Newton Moore is an agent with the British Secret Service Fund.
Exactly why the department is called a "fund" is not mentioned but looking up the definition of the word shows that it can mean something "saved or made available for a particular purpose", in this case espionage. It also could mean a "large stock or supply of something" as in a "fund of information". Either explanation would fit and together they make sense as well.
This intelligence organization works out of the Foreign Office and its personnel have considerable authority throughout the country and have responsibility for many things happening outside the borders. It is directed by the austere Sir Gresham.
In addition to being the best operative the group has, Moore is a novelist with a good deal of success, his books being known not only in England but also throughout Europe. His ability to pen interesting stories has worked against him, though, as he is said to be a man "cursed with a vivid imagination, and unseen terrors always unmanned him." In fact, in a passage in the first recorded adventure, "he had described himself as a coward, who was a hero in spite of himself. His imagination magnified the unseen danger, but the same fine inventiveness taught him the right moment to strike." As time passes and other missions are told, his "cowardness" is largely forgotten though he does retain a healthy discretion.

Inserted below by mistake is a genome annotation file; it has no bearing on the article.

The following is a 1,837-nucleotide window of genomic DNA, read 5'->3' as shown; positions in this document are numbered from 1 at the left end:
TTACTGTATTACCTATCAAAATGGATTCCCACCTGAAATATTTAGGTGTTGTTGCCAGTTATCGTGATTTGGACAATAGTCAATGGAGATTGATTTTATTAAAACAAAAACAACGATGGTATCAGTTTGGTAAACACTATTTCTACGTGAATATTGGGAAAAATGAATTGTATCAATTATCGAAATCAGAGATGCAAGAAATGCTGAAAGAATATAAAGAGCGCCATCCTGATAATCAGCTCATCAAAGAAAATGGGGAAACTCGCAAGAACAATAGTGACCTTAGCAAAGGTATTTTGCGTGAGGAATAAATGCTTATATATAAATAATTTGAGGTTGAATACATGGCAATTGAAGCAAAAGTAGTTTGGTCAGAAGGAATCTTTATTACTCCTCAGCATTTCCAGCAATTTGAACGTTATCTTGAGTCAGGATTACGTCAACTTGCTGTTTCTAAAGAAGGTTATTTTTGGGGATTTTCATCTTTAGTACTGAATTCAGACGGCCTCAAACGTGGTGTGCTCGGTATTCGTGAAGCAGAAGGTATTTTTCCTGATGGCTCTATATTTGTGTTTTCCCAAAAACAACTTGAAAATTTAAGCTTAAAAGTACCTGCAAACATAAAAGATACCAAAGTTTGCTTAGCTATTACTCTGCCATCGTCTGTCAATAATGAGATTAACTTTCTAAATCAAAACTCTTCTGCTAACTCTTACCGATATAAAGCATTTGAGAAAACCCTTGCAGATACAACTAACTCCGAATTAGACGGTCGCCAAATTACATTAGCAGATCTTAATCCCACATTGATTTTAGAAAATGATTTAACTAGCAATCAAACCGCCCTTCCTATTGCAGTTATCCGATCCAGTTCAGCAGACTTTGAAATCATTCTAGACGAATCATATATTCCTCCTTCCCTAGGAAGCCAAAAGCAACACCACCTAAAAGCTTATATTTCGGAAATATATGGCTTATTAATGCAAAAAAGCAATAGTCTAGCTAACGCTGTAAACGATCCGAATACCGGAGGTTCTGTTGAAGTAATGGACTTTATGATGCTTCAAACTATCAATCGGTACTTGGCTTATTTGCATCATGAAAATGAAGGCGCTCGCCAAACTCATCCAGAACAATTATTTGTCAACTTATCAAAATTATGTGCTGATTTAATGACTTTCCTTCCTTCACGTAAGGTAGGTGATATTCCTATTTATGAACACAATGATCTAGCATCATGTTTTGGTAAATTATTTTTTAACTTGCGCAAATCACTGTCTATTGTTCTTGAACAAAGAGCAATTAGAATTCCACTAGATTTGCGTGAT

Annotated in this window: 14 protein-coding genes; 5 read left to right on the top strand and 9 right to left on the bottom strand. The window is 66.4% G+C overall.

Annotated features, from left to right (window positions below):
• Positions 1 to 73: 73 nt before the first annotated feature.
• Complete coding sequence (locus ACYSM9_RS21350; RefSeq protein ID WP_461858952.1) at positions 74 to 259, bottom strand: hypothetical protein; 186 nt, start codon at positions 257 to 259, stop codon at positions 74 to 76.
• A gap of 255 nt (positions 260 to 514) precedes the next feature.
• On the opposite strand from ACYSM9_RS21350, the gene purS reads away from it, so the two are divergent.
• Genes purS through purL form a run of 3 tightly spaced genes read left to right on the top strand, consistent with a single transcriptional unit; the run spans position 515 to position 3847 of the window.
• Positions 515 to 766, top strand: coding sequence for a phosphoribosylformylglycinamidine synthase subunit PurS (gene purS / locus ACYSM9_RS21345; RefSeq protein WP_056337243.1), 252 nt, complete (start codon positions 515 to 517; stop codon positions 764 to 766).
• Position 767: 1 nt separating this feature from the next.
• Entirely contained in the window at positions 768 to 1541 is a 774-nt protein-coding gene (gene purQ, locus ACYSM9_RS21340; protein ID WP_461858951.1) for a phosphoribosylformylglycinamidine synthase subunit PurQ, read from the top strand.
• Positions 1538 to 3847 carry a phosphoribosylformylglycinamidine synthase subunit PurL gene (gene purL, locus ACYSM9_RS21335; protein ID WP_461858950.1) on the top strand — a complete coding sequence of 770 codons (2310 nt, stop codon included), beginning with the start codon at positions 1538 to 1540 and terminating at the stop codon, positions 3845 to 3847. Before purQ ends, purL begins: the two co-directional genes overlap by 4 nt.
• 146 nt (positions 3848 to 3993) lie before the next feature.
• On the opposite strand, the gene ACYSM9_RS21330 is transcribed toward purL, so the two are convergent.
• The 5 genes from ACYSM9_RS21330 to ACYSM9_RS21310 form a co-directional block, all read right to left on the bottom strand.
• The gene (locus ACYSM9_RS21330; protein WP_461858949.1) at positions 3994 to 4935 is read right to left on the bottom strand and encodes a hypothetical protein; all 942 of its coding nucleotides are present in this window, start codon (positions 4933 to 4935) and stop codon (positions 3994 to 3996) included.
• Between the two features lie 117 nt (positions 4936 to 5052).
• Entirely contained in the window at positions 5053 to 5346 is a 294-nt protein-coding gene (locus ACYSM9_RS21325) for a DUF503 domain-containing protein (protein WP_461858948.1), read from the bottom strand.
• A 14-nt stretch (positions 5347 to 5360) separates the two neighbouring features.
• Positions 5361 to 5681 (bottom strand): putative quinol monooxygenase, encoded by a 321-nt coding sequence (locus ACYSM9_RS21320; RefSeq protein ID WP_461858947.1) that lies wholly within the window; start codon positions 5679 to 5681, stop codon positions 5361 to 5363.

He is a slight man with a retreating hairline leaving a pronounced widow's peak and he routinely wears a pince-nez. He is shown in illustrations in the magazine to have a very narrow pointed chin and a sharp thin nose. Clean shaven, his sideburns reach the top of his earlobes. The actual tales say little about his looks, though.
The success that Moore has had as a novelist and possibly an inheritance allows him to live rather well. He has a nice set of apartments in London and has a manservant named Painter who is an ex-sergeant in Scotland Yard's CID. The latter does not get involved much, however, in Moore's cloak and dagger escapades.
Moore boasts he knows "all the little bands of scoundrels who are on this game" as well as "quite au faut with every foreign ruffian in England." His inventiveness comes in handy on several occasions and his gift for planning is well known. "The fox had a dozen ways of escape from the hounds, and fell into their jaws at last. The cat had one avenue and escaped by it. Moore's method must be like that of the cat." it is said in one passage.